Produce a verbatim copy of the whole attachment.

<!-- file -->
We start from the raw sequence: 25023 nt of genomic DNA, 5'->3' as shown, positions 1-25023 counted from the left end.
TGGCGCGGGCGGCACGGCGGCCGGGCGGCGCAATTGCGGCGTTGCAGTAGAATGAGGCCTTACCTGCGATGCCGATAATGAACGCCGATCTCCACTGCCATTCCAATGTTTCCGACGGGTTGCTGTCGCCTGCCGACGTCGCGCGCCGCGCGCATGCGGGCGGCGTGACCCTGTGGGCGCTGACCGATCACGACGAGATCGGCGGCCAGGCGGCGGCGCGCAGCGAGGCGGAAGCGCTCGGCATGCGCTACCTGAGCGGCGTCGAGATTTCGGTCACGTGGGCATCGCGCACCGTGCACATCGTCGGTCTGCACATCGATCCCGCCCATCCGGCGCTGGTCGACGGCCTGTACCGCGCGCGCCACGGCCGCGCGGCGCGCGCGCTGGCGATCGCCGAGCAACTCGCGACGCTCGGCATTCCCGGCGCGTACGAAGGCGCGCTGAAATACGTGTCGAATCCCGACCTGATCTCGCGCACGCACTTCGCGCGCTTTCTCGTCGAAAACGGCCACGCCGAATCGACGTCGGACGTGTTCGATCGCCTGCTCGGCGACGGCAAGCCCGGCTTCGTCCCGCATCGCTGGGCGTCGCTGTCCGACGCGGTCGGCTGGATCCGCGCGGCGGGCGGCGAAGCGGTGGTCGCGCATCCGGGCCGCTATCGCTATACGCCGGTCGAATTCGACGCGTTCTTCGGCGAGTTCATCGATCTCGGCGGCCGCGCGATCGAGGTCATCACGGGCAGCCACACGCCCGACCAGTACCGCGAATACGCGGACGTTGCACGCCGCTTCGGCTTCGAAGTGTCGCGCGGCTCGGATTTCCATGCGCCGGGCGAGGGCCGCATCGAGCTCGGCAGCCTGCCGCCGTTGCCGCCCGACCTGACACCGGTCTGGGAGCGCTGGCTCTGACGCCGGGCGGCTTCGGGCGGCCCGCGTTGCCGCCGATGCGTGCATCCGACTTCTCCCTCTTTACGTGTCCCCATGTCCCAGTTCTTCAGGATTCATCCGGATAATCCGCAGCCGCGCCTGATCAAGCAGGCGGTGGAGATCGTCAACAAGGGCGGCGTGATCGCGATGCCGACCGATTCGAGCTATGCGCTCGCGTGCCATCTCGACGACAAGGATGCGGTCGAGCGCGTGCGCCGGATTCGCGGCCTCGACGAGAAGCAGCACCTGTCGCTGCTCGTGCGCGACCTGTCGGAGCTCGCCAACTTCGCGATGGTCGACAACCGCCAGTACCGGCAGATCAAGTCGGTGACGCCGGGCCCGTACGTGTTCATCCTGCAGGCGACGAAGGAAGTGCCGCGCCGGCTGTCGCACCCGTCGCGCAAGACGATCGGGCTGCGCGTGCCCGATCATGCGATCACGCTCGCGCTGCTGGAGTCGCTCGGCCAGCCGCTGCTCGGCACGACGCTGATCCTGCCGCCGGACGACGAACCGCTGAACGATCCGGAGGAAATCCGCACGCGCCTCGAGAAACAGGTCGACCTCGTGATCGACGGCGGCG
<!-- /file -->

We start from the raw sequence: 25023 nt of genomic DNA, 5'->3' as shown, positions 1-25023 counted from the left end.
TGGCGCGGGCGGCACGGCGGCCGGGCGGCGCAATTGCGGCGTTGCAGTAGAATGAGGCCTTACCTGCGATGCCGATAATGAACGCCGATCTCCACTGCCATTCCAATGTTTCCGACGGGTTGCTGTCGCCTGCCGACGTCGCGCGCCGCGCGCATGCGGGCGGCGTGACCCTGTGGGCGCTGACCGATCACGACGAGATCGGCGGCCAGGCGGCGGCGCGCAGCGAGGCGGAAGCGCTCGGCATGCGCTACCTGAGCGGCGTCGAGATTTCGGTCACGTGGGCATCGCGCACCGTGCACATCGTCGGTCTGCACATCGATCCCGCCCATCCGGCGCTGGTCGACGGCCTGTACCGCGCGCGCCACGGCCGCGCGGCGCGCGCGCTGGCGATCGCCGAGCAACTCGCGACGCTCGGCATTCCCGGCGCGTACGAAGGCGCGCTGAAATACGTGTCGAATCCCGACCTGATCTCGCGCACGCACTTCGCGCGCTTTCTCGTCGAAAACGGCCACGCCGAATCGACGTCGGACGTGTTCGATCGCCTGCTCGGCGACGGCAAGCCCGGCTTCGTCCCGCATCGCTGGGCGTCGCTGTCCGACGCGGTCGGCTGGATCCGCGCGGCGGGCGGCGAAGCGGTGGTCGCGCATCCGGGCCGCTATCGCTATACGCCGGTCGAATTCGACGCGTTCTTCGGCGAGTTCATCGATCTCGGCGGCCGCGCGATCGAGGTCATCACGGGCAGCCACACGCCCGACCAGTACCGCGAATACGCGGACGTTGCACGCCGCTTCGGCTTCGAAGTGTCGCGCGGCTCGGATTTCCATGCGCCGGGCGAGGGCCGCATCGAGCTCGGCAGCCTGCCGCCGTTGCCGCCCGACCTGACACCGGTCTGGGAGCGCTGGCTCTGACGCCGGGCGGCTTCGGGCGGCCCGCGTTGCCGCCGATGCGTGCATCCGACTTCTCCCTCTTTACGTGTCCCCATGTCCCAGTTCTTCAGGATTCATCCGGATAATCCGCAGCCGCGCCTGATCAAGCAGGCGGTGGAGATCGTCAACAAGGGCGGCGTGATCGCGATGCCGACCGATTCGAGCTATGCGCTCGCGTGCCATCTCGACGACAAGGATGCGGTCGAGCGCGTGCGCCGGATTCGCGGCCTCGACGAGAAGCAGCACCTGTCGCTGCTCGTGCGCGACCTGTCGGAGCTCGCCAACTTCGCGATGGTCGACAACCGCCAGTACCGGCAGATCAAGTCGGTGACGCCGGGCCCGTACGTGTTCATCCTGCAGGCGACGAAGGAAGTGCCGCGCCGGCTGTCGCACCCGTCGCGCAAGACGATCGGGCTGCGCGTGCCCGATCATGCGATCACGCTCGCGCTGCTGGAGTCGCTCGGCCAGCCGCTGCTCGGCACGACGCTGATCCTGCCGCCGGACGACGAACCGCTGAACGATCCGGAGGAAATCCGCACGCGCCTCGAGAAACAGGTCGACCTCGTGATCGACGGCGGCG